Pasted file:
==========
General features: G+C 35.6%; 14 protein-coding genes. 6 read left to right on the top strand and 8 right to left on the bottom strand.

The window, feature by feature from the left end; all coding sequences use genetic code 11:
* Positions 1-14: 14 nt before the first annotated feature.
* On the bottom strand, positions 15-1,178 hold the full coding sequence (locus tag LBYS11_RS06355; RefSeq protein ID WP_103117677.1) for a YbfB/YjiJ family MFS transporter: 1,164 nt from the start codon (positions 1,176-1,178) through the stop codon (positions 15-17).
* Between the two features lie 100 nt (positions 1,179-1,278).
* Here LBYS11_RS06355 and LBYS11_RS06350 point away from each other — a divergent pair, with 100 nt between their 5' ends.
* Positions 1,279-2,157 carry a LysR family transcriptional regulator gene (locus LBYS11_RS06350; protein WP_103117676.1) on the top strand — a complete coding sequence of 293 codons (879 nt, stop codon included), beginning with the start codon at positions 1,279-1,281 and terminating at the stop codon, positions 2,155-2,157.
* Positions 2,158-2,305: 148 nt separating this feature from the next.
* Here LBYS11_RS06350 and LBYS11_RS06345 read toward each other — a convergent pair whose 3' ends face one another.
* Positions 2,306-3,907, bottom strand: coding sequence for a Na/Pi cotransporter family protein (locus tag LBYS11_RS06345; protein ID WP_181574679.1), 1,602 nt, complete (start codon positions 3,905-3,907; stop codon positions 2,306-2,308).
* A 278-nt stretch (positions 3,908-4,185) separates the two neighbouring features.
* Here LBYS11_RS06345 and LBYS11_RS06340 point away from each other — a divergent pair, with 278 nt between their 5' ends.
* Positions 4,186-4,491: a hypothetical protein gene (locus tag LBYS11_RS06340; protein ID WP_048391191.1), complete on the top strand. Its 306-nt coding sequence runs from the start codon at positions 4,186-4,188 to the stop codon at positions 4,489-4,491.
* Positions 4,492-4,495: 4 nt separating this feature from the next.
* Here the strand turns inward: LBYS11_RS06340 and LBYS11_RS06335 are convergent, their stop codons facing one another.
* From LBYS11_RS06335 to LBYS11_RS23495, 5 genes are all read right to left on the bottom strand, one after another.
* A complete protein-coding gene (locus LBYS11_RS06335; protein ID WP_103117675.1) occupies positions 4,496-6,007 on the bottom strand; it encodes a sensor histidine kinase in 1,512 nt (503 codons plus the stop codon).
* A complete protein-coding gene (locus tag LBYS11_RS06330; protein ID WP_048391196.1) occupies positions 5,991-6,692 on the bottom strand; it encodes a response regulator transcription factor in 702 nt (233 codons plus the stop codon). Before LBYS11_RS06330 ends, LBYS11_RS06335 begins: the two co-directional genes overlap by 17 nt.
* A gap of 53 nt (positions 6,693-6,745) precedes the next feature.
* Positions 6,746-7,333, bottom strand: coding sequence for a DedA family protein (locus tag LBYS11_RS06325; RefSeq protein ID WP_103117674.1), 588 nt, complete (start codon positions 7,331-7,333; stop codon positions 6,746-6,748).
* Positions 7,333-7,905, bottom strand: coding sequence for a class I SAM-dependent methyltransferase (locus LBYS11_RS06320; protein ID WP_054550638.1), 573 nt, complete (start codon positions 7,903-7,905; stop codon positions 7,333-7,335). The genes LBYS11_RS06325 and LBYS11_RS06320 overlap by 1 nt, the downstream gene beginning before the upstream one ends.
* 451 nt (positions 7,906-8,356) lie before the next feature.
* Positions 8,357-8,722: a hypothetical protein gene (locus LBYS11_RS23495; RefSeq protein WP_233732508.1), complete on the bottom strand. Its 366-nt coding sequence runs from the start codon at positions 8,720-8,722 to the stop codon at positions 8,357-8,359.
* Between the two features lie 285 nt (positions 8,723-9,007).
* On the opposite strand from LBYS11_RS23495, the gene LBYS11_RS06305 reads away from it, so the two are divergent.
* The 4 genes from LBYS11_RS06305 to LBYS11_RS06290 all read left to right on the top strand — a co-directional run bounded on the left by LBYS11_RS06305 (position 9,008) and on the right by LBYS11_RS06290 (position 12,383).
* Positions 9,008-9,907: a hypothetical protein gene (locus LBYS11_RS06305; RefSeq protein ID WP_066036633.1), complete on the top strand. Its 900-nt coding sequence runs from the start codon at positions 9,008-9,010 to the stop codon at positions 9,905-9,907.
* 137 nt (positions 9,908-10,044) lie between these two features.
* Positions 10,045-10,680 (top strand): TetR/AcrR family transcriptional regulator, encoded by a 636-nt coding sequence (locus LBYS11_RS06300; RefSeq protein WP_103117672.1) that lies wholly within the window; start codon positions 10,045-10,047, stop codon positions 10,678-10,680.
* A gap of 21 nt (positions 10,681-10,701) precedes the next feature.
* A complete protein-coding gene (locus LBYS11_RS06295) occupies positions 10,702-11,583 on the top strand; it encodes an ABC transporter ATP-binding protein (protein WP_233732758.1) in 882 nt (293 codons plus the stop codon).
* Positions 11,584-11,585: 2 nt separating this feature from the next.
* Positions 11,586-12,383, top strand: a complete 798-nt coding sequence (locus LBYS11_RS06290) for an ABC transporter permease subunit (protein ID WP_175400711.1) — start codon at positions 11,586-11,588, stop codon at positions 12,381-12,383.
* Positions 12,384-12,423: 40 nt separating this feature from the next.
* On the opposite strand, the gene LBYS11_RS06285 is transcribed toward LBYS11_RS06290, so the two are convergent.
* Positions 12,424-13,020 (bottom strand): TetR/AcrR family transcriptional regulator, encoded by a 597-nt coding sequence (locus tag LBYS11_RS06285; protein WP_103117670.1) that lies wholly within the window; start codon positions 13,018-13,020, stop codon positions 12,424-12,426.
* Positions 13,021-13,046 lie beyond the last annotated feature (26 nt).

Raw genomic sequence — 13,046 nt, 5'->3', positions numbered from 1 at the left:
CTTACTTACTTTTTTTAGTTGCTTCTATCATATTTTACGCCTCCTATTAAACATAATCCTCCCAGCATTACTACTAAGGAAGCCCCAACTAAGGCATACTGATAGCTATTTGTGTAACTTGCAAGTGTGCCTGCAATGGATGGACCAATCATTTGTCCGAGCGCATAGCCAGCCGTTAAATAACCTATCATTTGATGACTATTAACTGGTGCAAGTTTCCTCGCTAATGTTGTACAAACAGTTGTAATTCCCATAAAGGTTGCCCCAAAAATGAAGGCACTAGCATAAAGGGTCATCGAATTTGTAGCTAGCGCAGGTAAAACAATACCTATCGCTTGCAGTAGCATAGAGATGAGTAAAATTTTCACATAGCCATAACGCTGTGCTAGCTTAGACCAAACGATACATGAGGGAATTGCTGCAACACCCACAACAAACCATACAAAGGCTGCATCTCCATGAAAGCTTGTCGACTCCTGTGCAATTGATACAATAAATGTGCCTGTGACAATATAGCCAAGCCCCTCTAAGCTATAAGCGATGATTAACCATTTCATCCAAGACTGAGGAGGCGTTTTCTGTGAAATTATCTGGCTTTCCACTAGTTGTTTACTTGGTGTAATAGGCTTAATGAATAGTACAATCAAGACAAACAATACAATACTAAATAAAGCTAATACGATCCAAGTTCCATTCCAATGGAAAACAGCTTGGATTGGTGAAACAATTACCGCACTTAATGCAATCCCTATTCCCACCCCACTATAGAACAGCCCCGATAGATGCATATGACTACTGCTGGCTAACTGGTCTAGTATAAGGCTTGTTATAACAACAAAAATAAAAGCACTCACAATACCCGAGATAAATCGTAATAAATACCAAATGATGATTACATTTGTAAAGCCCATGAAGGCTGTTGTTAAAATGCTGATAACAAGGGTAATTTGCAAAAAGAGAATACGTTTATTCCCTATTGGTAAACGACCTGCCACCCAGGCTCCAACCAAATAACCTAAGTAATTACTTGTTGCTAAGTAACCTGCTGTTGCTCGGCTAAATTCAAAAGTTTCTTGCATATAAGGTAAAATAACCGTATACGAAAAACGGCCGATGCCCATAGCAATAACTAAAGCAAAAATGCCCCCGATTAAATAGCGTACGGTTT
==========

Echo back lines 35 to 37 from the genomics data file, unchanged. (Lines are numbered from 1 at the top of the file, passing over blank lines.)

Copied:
* On the opposite strand, the gene LBYS11_RS06285 is transcribed toward LBYS11_RS06290, so the two are convergent.
* Positions 12,424-13,020 (bottom strand): TetR/AcrR family transcriptional regulator, encoded by a 597-nt coding sequence (locus tag LBYS11_RS06285; protein WP_103117670.1) that lies wholly within the window; start codon positions 13,018-13,020, stop codon positions 12,424-12,426.
* Positions 13,021-13,046 lie beyond the last annotated feature (26 nt).